With all the talk about the young guns and the big three on the LPGA, Inbee Park said, with her play, “don’t forget about me!”. After shooting a final round 66, winning the first gold medal for women’s golf in 116 years, nobody will.
Park, the biggest question mark in the field coming into the week due to injury, poor play, and missed time, was dominant all week, shooting a five-under par to take second place after one day, and then leading after 36, 54, and 72 holes.
With a five-stroke victory, Park, from the women’s golf mecca of South Korea, now has a gold medal to emphatically add to her illustrious career, a career which includes 18 wins, 7 majors, and a place in the LPGA Hall of Fame.
Park injured her thumb early in the year, leading to a very poor season up to this point. She was entering tournaments at less than 100%, trying to get the requisite starts to make the Hall of Fame, and played like what would be expected from someone who isn’t 100%: terribly. She had not played the weekend since mid-April and missed the last two majors entirely. There was every reason to question her coming in, but there is no doubt now: Inbee Park is still a star.
One great thing about the Olympics is that second and third place matter. Park took the drama out of the race for gold early, but the battle was intense for the silver and bronze. With a birdie on 18 after a modest final round of two-under 69, world #1 Lydia Ko of New Zealand won the silver, with China’s Shenshen Feng took bronze. Missing the podium by one shot was Japan’s Harukyo Nomura, Korea’s Hee Yong Yang, and American Stacy Lewis.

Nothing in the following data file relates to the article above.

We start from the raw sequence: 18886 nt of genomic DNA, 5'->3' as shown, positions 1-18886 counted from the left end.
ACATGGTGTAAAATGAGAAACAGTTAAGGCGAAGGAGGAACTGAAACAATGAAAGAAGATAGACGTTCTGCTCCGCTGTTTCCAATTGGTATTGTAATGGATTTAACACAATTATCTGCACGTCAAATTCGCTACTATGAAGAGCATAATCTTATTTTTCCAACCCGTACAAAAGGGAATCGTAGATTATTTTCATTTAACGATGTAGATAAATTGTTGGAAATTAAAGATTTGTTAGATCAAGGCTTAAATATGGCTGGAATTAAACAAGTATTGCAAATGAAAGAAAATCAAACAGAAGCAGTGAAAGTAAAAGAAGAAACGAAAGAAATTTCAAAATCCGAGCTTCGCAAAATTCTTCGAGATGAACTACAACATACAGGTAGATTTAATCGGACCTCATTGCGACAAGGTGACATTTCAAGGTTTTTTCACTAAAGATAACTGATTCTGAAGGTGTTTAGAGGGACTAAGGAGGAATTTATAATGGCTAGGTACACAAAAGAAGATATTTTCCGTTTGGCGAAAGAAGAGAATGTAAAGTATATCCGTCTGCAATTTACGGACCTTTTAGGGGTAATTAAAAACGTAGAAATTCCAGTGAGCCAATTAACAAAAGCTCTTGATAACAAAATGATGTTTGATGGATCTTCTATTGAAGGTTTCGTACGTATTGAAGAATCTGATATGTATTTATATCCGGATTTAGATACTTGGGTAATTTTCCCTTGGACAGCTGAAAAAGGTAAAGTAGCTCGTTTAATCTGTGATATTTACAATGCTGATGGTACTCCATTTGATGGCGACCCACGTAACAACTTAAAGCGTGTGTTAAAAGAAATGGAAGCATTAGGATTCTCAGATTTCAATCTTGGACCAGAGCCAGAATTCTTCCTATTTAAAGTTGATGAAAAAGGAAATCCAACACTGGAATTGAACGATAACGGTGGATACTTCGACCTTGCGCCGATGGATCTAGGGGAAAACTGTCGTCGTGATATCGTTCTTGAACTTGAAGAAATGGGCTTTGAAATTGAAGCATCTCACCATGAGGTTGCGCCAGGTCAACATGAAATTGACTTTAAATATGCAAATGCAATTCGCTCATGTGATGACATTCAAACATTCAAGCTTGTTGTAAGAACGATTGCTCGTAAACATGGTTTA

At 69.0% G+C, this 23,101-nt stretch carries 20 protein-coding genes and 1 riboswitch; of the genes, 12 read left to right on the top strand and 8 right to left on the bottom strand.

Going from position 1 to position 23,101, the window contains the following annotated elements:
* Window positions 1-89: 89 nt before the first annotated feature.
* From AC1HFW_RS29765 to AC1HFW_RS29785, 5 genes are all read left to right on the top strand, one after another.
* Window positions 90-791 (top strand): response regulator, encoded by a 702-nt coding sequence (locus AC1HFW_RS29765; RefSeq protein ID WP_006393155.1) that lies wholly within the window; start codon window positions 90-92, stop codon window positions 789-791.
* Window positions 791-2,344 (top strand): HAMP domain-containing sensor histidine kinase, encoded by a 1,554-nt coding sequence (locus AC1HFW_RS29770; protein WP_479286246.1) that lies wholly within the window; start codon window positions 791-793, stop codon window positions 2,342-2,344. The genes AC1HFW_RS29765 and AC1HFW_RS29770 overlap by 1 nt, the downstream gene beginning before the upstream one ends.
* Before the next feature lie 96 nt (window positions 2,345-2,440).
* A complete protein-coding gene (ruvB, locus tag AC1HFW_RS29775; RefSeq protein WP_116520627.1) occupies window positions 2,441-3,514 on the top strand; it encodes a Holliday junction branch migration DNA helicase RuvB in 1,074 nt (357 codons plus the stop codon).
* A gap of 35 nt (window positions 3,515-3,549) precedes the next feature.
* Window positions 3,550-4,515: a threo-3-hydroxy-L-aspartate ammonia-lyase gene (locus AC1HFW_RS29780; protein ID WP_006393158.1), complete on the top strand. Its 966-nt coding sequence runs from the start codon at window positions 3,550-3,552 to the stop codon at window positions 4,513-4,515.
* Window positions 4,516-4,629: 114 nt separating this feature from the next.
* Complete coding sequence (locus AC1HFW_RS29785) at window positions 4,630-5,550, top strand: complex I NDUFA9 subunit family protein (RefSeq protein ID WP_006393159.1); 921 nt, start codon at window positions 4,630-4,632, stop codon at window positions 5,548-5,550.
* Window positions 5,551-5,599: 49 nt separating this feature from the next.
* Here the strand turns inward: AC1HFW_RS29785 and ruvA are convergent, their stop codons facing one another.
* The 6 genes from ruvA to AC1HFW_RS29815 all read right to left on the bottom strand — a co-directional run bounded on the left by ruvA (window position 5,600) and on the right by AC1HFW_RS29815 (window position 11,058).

1 Inbee Park -16
2 Lydia Ko -11
3 Shenshen Feng -10
T4 Harukyo Nomura, Hee-Yong Yang, Stacy Lewis -9
T7 Brooke Henderson, Minjee Lee, Charley Hull -8
10 Suzann Pettersen -7
T11 Anna Nordqvist, Gerina Piller -6
T13 In Gee Chun -5
T16 Maria Verchenova -4 (62!)
T19 Lexi Thompson -3
41 Aditi Ashok +7
How She Did It
Park had a two-stroke lead over Ko and Piller going into the day, but it did not take long for her to establish herself as the clear leader. Piller fell out of contention early when she bogeyed the first two holes, and Ko was +1 after six.
When Park birdied 3, 4, and 5, she opened up a six stroke lead and never looked back. From there, nobody got closer to Park than three strokes back. Park shot -1 on her back nine, after that -4 on the front, good for a 66 and the gold medal.
What Now for Park?
At only 28 and a still in elite form, Park could have many successful years left on the LPGA Tour if she wants to. The question is, does she want to? Park has accomplished everything that can be accomplished in women’s golf, she has won majors, she is in the Hall of Fame, and now she has a gold medal.
Earlier in the year when Park was entering tournaments she wasn’t healthy to qualify for the Hall of Fame for this year, it fueled speculation that she might be ready to retire. She has shown a desire to start a family, and if she left now, she will not have left anything out there. It is a definitely a story to watch going forward.
Closing with the Course Record
Maria Verchenova was the only Russian golfer, female or male to represent their country in the Olympic games. Golf has struggled to grow in that part of the world, and a big-scale doping scandal kept a lot of Russian athletes out of the Olympics.
After three rounds Verchenova was at +5, but today, something clicked. Verchenova carded nine birdies and an ace in an amazing round of nine-under 62. The round broke the course record set in round two by Stacy Lewis. It is also better than the low round (63) that Marcus Fraser shot in the men’s Olympics golf.
“I think this could really be the highlight of my career, and I was lucky enough to have the opportunity and obviously I’m going to we have five major tournaments a year, and I play, and I’ve won a lot of major championships and obviously in the Olympic games you only get to do it once every four years and golf in 112 years, so being able to be standing here and representing South Korea and my golfing career is something very special and very meant to be. So I’m very happy to be… it’s a huge honor, and I think it could be the highlight of my career.” –Inbee Park, Gold Medalist